Greta Garbo: A star all on her own

A century after her birth, Garbo remains a tantalising figure. Geoffrey MacNab tries to separate myth from reality
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The Independent Culture

The film-maker and historian Kevin Brownlow, whose new documentary Garbo (co-directed with Christopher Bird) was commissioned to mark the centenary, acknowledges that the life of the actress remains shrouded in mystery. He tells about his one near-encounter with his subject. He spotted Garbo, in a street in New York, laden with supermarket bags. At the time, he was desperate to speak to her for a series he was making about Hollywood. "I tried hard to meet her, but when I saw her in the street, I turned to a pillar of salt."

Brownlow has interviewed, and made films about, many Hollywood legends, but he states unequivocally that "Garbo was the greatest film actress ever". Ask him how be backs up such an assertion and he simply rattles off some of her best known titles: "Camille, Queen Christina, Ninotchka". Garbo, he continues, was one of those "rare actresses who was able to become the person she was playing and experience the emotions that that person was having. It was incredibly painful, almost psychic and quite devastating for her."

Her roles often verged on the camp and sometimes on the downright preposterous, but she brought such intensity to the screen that audiences seldom laughed. Take her first talkie, Anna Christie (1931), in which she plays a barfly. Early on, we see her lurch into a waterfront bar, sit herself down, and command the barman to give "give me a viskey, ginger ale on the side. Don't be stingy." "Shall I put in in a pail?", the barman replies. The idea of the most glamorous actress of her era playing a floozy on skid row is absurd, but Garbo somehow makes us buy it.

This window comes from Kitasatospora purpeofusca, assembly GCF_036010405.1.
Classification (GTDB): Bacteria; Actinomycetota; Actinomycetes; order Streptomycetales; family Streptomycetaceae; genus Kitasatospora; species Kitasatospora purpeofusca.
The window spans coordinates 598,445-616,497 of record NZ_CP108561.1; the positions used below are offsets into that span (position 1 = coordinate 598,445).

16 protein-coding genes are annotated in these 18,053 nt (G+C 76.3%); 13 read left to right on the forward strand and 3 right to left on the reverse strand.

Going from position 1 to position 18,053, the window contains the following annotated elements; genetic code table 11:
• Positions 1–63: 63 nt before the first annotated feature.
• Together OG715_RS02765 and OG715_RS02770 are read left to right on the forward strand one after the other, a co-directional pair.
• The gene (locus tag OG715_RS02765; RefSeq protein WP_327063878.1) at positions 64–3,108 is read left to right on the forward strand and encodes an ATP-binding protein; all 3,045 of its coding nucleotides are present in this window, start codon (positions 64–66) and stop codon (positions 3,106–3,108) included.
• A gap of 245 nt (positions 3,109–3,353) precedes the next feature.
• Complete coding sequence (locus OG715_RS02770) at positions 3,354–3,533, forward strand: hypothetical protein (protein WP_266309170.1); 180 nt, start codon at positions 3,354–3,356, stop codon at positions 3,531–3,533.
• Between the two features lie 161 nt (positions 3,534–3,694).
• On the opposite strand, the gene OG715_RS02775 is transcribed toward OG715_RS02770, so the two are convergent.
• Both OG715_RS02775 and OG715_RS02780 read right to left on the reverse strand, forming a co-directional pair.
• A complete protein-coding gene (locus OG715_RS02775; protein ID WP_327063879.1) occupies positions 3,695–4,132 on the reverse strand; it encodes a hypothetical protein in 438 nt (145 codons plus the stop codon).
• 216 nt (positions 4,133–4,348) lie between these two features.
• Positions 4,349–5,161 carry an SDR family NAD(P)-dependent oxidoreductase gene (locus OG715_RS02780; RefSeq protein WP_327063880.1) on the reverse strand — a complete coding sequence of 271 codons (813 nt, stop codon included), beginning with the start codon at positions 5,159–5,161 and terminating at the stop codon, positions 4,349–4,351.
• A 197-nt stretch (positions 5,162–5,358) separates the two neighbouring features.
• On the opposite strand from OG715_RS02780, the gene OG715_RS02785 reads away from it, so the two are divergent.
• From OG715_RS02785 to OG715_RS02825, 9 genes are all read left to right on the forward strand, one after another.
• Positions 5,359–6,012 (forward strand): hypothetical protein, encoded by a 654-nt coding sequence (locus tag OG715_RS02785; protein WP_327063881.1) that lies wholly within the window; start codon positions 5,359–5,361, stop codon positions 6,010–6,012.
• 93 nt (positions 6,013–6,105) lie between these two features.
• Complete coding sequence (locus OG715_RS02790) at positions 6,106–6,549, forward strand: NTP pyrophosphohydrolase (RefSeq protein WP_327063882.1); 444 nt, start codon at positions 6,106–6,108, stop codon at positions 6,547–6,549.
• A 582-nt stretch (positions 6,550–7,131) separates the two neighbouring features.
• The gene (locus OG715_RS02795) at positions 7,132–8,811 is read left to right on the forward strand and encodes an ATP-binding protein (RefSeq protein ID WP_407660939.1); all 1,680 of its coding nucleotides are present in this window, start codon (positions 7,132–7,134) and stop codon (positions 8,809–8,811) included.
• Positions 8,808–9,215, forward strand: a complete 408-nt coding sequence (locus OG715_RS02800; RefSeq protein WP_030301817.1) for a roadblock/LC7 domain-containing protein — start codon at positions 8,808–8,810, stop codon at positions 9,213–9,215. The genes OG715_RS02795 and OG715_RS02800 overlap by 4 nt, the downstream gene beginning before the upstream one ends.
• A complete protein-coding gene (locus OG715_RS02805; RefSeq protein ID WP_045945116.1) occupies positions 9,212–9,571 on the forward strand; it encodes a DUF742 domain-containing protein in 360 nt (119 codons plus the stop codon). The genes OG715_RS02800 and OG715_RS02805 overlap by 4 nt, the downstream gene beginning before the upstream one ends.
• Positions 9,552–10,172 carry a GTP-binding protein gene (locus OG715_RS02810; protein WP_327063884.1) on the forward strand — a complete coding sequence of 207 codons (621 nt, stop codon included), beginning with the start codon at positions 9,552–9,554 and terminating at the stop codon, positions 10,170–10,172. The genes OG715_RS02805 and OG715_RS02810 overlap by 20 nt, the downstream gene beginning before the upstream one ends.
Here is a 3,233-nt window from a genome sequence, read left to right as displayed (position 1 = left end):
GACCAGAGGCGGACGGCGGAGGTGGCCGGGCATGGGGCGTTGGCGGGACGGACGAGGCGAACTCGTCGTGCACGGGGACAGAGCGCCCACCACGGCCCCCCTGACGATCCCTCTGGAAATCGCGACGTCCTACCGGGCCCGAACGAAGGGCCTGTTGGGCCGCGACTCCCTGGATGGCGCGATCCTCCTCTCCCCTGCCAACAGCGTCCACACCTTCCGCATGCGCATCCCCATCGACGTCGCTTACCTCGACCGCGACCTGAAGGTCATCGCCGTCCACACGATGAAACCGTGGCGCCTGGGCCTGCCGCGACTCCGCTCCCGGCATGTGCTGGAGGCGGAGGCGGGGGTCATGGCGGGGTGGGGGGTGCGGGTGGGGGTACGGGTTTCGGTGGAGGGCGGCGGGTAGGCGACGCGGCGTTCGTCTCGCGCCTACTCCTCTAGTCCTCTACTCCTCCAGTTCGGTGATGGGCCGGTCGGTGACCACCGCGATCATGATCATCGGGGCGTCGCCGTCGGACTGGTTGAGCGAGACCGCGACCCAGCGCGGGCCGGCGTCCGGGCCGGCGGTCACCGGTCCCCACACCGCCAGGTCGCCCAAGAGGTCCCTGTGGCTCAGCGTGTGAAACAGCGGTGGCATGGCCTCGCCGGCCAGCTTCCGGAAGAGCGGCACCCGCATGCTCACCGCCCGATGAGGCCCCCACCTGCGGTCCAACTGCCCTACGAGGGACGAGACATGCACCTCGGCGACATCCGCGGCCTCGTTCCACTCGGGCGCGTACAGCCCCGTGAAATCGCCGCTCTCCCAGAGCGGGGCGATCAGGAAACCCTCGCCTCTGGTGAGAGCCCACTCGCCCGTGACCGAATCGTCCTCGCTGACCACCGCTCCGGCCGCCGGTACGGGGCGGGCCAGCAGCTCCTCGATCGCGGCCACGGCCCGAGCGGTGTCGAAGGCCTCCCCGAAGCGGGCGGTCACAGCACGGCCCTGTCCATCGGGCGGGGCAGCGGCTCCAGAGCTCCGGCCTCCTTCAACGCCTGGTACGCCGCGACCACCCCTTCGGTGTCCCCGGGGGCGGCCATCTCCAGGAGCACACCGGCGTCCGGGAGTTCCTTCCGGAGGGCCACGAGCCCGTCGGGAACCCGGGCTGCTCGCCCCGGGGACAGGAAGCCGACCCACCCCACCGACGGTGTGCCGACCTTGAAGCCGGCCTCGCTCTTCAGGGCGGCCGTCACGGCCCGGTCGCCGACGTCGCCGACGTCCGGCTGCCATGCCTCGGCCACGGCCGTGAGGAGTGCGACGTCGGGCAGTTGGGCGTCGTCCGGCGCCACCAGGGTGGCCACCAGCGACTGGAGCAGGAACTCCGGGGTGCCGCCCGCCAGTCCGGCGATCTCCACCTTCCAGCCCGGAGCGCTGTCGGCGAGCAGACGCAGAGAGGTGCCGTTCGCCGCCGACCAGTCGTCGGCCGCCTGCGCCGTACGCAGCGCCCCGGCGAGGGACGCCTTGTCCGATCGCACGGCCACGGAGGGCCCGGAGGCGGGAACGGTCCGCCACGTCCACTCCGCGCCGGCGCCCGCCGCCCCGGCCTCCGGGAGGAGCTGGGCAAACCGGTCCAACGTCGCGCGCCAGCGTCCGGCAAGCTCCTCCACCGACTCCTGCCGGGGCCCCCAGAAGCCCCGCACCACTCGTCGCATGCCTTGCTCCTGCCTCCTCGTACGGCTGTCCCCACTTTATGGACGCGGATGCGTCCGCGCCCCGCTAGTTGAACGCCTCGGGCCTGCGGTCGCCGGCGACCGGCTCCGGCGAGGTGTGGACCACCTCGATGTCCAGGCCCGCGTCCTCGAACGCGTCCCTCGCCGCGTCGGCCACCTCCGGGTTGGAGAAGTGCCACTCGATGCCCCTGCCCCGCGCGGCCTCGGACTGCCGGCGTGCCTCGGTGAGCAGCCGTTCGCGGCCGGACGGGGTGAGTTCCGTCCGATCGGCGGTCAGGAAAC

Equally far-fetched was her role as Grusinskaya, a world-weary ballet dancer, in Grand Hotel (1932). Again, she makes her entrance in melodramatic fashion. "I'm so tired. The applause did not come," she mourns. Later, she utters the most famous Garbo-ism of them all, "I want to be alone." Garbo was too tall, too heavy-boned, to be remotely credible as a dying swan, but she carried it off.

One of the paradoxes about Garbo is that she was most at home playing aristocratic or regal roles and yet she was from the working class. Her labourer father often went unemployed and her mother was reduced to taking in sewing and laundry to keep the family in food. Brownlow's documentary includes footage of Garbo in the days when she used to model hats in a Stockholm department store. She is pretty and plump, twirling in front of the mirror in check pantaloons and ungainly hats. "In America, an actress would never allow herself to get as fat as you are," the director Mauritz Stiller, who cast her in her breakthrough film The Saga Of Gosta Berling (1924), scolded her.

Myth has it that the MGM boss Louis B Mayer was primarily interested in Stiller and offered his protégée a contract to keep him happy. But Brownlow says: "He went for Garbo the moment he saw her on screen." Yet the Garbo first put under contract by MGM for $350 a week cut a forlorn figure. The studio bosses simply didn't know what to do with such an ungainly recruit. This was the era of the vamp. A frizzy-haired, heavy-set 21-year-old Swedish actress who could barely speak a word of English was considered a dubious box-office prospect at best. To drum up interest in her, MGM's publicists were reduced to photographing her alongside lions and college athletes. But when the studio finally gave her a role in The Torrent (1926), Mayer and Co quickly realised her potential. At the very least, she was a fine actress. At the end of 1926 came her breakthrough, Flesh and the Devil, in which she played the femme fatale opposite John Gilbert. She and Gilbert were smitten with one another: when they kissed, they kissed for real.